Manufacturers must be able to sell their goods to customers in order to make the real aim of a business profit. This is achieved by sending their goods through various channels of distribution. This paper will discuss the article written by Ken Rolnick titled "Managing channels of distribution".
Rolnick starts the article by describing channels of distribution as "one of the hottest areas in marketing and sales today". According to Rolnick managing channels of distribution supplies a much needed source of knowledge and expertise that professionals can rely on. Based on case studies and real life experience, the article explains the complexities of managing multiple channels of distributors, dealers, manufacturers, and private labels. In the process, Rolnick explores both macro and micro business influences that affect channel effectiveness. Special attention is paid to the frustrating areas of channel power and conflict, the dangerous issues of legalities, and the most critical topic of all: the channel design sequence.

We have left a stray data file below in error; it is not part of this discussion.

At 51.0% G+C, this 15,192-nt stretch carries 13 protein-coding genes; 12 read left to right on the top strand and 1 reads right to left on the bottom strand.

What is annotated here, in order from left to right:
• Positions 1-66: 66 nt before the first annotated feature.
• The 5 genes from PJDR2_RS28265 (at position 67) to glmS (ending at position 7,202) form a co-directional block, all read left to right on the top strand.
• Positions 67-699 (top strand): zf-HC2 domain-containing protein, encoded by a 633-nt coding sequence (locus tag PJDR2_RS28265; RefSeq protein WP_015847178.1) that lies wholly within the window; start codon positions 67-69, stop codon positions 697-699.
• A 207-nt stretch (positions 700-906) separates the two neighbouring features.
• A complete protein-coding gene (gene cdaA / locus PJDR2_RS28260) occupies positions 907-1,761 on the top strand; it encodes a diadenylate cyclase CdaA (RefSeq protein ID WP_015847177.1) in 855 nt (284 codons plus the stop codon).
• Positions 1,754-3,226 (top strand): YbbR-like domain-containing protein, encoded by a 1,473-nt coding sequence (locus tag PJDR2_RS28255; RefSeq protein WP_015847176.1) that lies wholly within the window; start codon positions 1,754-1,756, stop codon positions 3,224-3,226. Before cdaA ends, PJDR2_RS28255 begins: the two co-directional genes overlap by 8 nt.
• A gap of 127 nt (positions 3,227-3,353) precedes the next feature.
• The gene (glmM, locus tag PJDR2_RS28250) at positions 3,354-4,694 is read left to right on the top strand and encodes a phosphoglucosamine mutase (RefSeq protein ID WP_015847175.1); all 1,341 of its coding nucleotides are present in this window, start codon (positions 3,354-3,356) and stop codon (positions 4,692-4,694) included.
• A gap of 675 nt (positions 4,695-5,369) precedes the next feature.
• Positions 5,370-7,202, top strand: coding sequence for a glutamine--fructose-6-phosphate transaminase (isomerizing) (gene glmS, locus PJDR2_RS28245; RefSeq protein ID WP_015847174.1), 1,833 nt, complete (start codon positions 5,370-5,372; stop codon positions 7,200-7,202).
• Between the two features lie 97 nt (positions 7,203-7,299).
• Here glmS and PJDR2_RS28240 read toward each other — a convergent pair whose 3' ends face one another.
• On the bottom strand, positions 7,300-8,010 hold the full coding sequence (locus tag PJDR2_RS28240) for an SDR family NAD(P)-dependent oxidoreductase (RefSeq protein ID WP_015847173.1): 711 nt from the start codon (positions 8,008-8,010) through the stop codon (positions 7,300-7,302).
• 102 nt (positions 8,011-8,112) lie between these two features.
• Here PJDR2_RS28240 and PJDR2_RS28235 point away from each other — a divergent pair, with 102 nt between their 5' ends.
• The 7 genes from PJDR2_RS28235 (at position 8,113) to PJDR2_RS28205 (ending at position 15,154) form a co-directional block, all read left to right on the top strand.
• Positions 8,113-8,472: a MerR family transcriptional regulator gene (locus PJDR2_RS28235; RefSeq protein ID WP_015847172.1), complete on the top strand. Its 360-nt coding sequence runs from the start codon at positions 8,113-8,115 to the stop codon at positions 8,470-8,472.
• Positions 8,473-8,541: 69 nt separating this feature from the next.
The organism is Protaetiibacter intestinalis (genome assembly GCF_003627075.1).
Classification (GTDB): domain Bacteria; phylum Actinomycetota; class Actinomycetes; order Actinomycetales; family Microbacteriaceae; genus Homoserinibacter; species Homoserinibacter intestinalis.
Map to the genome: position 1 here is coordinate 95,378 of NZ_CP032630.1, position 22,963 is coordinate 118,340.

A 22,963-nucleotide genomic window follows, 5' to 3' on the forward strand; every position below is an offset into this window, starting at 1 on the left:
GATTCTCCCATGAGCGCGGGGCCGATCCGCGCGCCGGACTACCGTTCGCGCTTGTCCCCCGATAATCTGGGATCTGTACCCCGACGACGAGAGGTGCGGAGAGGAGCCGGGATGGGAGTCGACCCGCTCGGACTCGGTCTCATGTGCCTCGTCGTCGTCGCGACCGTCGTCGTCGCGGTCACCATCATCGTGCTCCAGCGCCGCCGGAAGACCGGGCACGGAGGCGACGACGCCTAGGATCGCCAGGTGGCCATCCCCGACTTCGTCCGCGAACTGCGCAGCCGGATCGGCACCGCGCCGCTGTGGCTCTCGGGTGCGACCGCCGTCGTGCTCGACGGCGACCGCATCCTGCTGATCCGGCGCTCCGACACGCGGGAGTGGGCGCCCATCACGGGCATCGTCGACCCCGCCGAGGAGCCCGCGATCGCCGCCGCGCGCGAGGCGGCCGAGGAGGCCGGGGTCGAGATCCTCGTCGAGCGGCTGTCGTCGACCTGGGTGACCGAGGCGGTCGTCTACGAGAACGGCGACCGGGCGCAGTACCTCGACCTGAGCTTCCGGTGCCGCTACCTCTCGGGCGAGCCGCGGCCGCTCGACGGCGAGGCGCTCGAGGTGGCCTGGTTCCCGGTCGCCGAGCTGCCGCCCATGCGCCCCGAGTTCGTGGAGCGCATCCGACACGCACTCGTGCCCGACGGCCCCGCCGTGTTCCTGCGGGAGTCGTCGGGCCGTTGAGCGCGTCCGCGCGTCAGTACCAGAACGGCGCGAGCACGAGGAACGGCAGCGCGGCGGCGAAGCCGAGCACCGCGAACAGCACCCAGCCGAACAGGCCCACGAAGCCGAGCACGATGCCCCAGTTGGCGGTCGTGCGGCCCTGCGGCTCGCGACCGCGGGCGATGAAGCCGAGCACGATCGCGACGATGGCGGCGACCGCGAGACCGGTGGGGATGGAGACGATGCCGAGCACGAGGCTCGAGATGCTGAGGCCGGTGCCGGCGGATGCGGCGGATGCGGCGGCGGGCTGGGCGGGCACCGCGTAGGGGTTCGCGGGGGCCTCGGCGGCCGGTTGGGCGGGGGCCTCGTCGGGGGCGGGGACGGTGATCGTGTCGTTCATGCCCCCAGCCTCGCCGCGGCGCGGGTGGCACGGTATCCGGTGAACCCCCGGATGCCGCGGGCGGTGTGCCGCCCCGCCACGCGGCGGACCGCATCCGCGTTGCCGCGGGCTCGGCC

On his article Rolnick explains that each channel includes the same activities: as well as the act of buying and selling, the product will be promoted at various stages of distribution, stored then transported down to the next stage. A manufacturer may sell directly to the customer, and exclude both wholesaler and retailer. Some manufacturers for example, many China producers run factory shops from which their products can be bought. Variations on the manufacturer-direct-to customer's channel include the door to door selling of products (Avon cosmetics and Betterware are well known examples) and mail order selling through agents (who carry out some of the retailer's duties).
The article also uses another example to describe the importance of channels of distribution; where the retailer is excluded, and the wholesaler receiving the goods from the manufacturer sells them directly to the final consumer. These...